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Vol.2 No.1
April 2014

 Page Number

 Article Information

1-12

Government Resource Subsidy and its Spillover Effects: Evidence from the Excessive Oil Consumption in China 

Rattaphon Wuthisatian

Abstract

The paper aims at analyzing the consecutive consequences of government resource subsidies in a particular industry, which can lead to the excessive oil consumption by other sectors and end users. To fully illustrate the investigation, we use the subsidies in Chinese steel production as a case study and a beginning point to develop theoretical and empirical models to examine the spillover effects, going from steel industry to a rapidly increase of overall country’s oil consumption. The theoretical model applies the market equilibrium concept to demonstrate a relationship among three economic sectors; steel industry, automobile, and households. Particularly, the government subsidies in Chinese steel production will enable the steel firms to obtain resource inputs at the lower price, making the output price of steels cheaper than the market price. As steel is a required input in automobile industry, this cheaper price of steels will induce the automotive firms to increase their production capacity, producing more cars and selling them at the cheaper price, which eventually results in the excessive usage of oil and gasoline by individuals. Using the data during the period of 1980-2012, the empirical analysis involves OLS regression and cointegration test to approve the validity of the theoretical model, which emphasizes on the strong relationship between Chinese oil consumption and steel production. 

Keywords: Oil Consumption, Government Subsidies, Spillover Effects

13-27

Palm Oil Price, Exchange Rate, and Stock Market: A Wavelet Analysis on the Malaysian Market

Buerhan Saiti, Azlan Ali, Naziruddin Abdullah, and Sulaiman Sajilan

Abstract

The study investigates causality between palm oil price, exchange rate and the Kuala Lumpur Composite Index (KLCI) based on the theory of wavelets on the basis of monthly data from the period January 1990 – December 2012. This methodology enables us to identify that the causality between these economic variables at different time intervals. This wavelet decomposition also provides additional evidence to the “reverse causality” theory. We found that the wavelet cross-correlations between stock price and exchange rate skewed to the right at all levels with negative significant correlations which implies that the exchange rate leads the stock price. In the case of stock and commodity prices, there is no significant wavelet-cross-correlation at first four levels. However, the wavelet cross-correlations skewed to the left at level 5 which implies that the stock price leads commodity price in the long-run. Finally, there is no significant wavelet cross-correlations at all levels as long as we concern between commodity price and exchange rate. It implies that there is no lead-lag relationship between commodity price and exchange rate.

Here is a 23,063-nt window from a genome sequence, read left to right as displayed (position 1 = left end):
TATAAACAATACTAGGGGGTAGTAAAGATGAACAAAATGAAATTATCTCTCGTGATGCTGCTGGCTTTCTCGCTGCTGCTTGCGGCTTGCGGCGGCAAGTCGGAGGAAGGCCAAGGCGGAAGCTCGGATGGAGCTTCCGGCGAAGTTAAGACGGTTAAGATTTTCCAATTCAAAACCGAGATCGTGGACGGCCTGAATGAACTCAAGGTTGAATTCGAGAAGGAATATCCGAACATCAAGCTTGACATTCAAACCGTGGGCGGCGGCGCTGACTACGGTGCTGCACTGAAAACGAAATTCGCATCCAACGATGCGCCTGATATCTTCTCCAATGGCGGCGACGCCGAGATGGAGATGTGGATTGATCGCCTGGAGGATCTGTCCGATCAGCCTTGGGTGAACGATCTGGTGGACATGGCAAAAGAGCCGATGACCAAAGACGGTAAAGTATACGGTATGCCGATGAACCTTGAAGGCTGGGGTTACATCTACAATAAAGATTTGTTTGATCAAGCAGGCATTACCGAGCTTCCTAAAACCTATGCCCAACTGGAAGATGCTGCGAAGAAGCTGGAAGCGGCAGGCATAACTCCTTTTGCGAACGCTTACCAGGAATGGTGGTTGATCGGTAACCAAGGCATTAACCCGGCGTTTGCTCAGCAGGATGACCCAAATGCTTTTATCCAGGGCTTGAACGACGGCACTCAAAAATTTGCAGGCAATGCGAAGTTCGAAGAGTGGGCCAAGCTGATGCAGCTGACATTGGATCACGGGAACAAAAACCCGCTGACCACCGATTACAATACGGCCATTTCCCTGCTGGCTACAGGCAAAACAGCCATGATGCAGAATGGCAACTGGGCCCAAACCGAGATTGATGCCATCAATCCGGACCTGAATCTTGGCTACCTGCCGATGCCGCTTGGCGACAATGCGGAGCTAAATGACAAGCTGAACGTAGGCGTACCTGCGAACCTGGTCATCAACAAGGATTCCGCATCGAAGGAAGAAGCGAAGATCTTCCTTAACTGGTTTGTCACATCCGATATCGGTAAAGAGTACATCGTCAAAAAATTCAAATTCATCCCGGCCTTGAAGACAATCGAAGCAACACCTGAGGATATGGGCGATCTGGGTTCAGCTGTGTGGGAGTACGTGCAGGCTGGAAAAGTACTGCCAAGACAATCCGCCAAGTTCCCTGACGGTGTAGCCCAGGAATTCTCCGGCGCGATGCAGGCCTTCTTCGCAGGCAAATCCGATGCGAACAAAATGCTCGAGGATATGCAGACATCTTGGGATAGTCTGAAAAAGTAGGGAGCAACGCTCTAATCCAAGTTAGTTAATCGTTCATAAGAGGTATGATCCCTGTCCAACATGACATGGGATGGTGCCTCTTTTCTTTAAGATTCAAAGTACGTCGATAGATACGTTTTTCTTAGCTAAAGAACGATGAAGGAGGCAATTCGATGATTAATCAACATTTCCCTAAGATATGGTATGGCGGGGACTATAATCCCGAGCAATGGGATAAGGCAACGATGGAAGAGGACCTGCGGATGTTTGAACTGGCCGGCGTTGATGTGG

Keywords: Stock Price, Commodity Price, Exchange Rate, Wavelet Cross-Correlation 

28-46

Characteristics of the Commercial Sex Market in Thailand: A Microeconomics Investigation      

Peera Tangtammaruk

Abstract

The market for commercial sex is in fact just like any other market characterized by demand, supply, and price. The market exists in almost every country, and different types have different market structures. In Thailand, the economic structure of the commercial sex market is rather complicated and there is need for a methodological or scientific approach to help better our understanding. This paper aims to provide a working taxonomy appropriate to the commercial sex market for Thailand. Both primary data (survey and interview) and secondary data based on microeconomic analysis are used to describe the market forces behind Thai’s commercial sex markets. We discuss the demand and supply conditions to see what kind of market structure best suits Thailand’s case. Because the commercial sex market in Thailand is not homogeneous, we categorized the market into sub-markets according to demand and supply characteristics and then justify the kind of market structure and equilibrium for each. For the analytical results, this paper provides many cases and details, for example, the monopoly position and price discrimination practice of brothel, and the oligopoly position in massage parlors, which contrast with the online market that is closer to the perfect competitive model with large number of agents as well as free entry or exit. We hope that an objective take on Thai’s commercial sex market grounded on microeconomics will clear many myths and unfounded issues usually associated with this market.

Keywords: Demand and Supply of Commercial Sex, Sex Workers, Industrial Organization Model

47-53

Overall Revealed Comparative Advantages

Veselin Hadzhiev

Abstract

This paper offers a new approach to the measurement of revealed comparative advantages, respectively, the specialization of exports, in addition to the classical approaches of Bella Balassa and Thomas Vollrath. The proposed approach aims to summarize the divergent expression of comparative advantages by commodity groups and countries and to arrive at the general pattern of export specialization. The conclusion is drawn that the contemporary international trade is characterized by asymmetric specialization of exports. This is reflected in the specialization of a large group of countries in the export of lower-processed products and vice versa, a small group of countries specialized in the export of highly-processed products.

Keywords: Revealed Comparative Advantages, Specialization, International Trade

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